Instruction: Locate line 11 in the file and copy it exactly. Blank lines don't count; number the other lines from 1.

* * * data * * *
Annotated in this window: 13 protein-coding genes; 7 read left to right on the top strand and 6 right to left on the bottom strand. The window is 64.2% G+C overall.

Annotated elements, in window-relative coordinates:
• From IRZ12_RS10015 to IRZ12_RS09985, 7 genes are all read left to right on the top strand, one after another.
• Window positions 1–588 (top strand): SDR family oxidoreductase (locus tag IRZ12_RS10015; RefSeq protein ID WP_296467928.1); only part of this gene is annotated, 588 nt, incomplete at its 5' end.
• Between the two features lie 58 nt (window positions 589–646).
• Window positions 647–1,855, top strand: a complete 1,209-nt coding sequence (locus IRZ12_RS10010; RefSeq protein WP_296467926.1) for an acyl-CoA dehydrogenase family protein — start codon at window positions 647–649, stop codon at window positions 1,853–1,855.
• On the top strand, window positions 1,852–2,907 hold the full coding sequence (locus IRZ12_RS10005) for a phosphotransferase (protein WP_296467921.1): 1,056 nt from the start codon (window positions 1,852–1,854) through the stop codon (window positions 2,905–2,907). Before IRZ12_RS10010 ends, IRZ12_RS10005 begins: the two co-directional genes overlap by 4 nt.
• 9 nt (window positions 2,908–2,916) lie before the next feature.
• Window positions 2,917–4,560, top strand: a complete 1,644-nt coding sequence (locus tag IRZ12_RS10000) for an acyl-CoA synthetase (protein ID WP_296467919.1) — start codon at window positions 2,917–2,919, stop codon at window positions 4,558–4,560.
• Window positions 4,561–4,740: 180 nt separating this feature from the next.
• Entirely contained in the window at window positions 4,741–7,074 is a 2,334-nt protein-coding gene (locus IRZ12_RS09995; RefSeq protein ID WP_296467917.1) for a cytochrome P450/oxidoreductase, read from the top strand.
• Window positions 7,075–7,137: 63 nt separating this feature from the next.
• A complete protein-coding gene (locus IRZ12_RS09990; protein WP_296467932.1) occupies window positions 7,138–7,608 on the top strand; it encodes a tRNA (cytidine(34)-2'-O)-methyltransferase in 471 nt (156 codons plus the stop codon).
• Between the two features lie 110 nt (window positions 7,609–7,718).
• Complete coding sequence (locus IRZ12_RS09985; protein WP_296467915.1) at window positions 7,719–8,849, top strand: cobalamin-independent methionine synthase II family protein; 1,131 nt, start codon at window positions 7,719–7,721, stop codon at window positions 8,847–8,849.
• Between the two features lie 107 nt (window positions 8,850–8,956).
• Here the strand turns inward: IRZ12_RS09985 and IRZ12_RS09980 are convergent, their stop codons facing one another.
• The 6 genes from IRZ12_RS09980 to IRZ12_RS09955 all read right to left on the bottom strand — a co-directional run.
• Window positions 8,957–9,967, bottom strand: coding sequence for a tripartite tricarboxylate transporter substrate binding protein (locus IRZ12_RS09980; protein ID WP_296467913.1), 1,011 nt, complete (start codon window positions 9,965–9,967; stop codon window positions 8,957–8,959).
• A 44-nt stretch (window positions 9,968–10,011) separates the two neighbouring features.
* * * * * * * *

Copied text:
• Entirely contained in the window at window positions 4,741–7,074 is a 2,334-nt protein-coding gene (locus IRZ12_RS09995; RefSeq protein ID WP_296467917.1) for a cytochrome P450/oxidoreductase, read from the top strand.